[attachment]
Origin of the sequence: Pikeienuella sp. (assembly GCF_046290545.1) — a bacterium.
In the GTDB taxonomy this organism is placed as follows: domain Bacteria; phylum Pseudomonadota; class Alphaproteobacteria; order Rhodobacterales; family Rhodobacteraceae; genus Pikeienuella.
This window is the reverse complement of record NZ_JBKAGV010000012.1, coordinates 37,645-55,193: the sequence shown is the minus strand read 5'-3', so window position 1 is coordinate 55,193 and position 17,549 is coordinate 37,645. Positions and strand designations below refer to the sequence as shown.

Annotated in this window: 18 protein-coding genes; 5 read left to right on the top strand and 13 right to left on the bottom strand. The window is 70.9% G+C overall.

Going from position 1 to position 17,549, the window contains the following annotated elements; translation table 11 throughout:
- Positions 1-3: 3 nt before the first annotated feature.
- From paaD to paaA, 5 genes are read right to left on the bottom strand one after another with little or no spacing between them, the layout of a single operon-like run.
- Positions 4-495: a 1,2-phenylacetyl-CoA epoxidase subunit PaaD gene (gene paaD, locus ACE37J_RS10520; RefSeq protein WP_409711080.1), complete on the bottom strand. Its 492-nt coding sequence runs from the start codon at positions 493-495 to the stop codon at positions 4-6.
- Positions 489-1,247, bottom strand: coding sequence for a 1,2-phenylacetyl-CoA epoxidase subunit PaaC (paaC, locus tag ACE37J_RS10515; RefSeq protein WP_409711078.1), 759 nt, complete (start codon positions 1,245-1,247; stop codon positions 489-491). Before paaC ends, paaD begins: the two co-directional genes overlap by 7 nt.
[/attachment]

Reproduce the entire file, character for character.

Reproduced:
Origin of the sequence: Pikeienuella sp. (assembly GCF_046290545.1) — a bacterium.
In the GTDB taxonomy this organism is placed as follows: domain Bacteria; phylum Pseudomonadota; class Alphaproteobacteria; order Rhodobacterales; family Rhodobacteraceae; genus Pikeienuella.
This window is the reverse complement of record NZ_JBKAGV010000012.1, coordinates 37,645-55,193: the sequence shown is the minus strand read 5'-3', so window position 1 is coordinate 55,193 and position 17,549 is coordinate 37,645. Positions and strand designations below refer to the sequence as shown.

Annotated in this window: 18 protein-coding genes; 5 read left to right on the top strand and 13 right to left on the bottom strand. The window is 70.9% G+C overall.

Going from position 1 to position 17,549, the window contains the following annotated elements; translation table 11 throughout:
- Positions 1-3: 3 nt before the first annotated feature.
- From paaD to paaA, 5 genes are read right to left on the bottom strand one after another with little or no spacing between them, the layout of a single operon-like run.
- Positions 4-495: a 1,2-phenylacetyl-CoA epoxidase subunit PaaD gene (gene paaD, locus ACE37J_RS10520; RefSeq protein WP_409711080.1), complete on the bottom strand. Its 492-nt coding sequence runs from the start codon at positions 493-495 to the stop codon at positions 4-6.
- Positions 489-1,247, bottom strand: coding sequence for a 1,2-phenylacetyl-CoA epoxidase subunit PaaC (paaC, locus tag ACE37J_RS10515; RefSeq protein WP_409711078.1), 759 nt, complete (start codon positions 1,245-1,247; stop codon positions 489-491). Before paaC ends, paaD begins: the two co-directional genes overlap by 7 nt.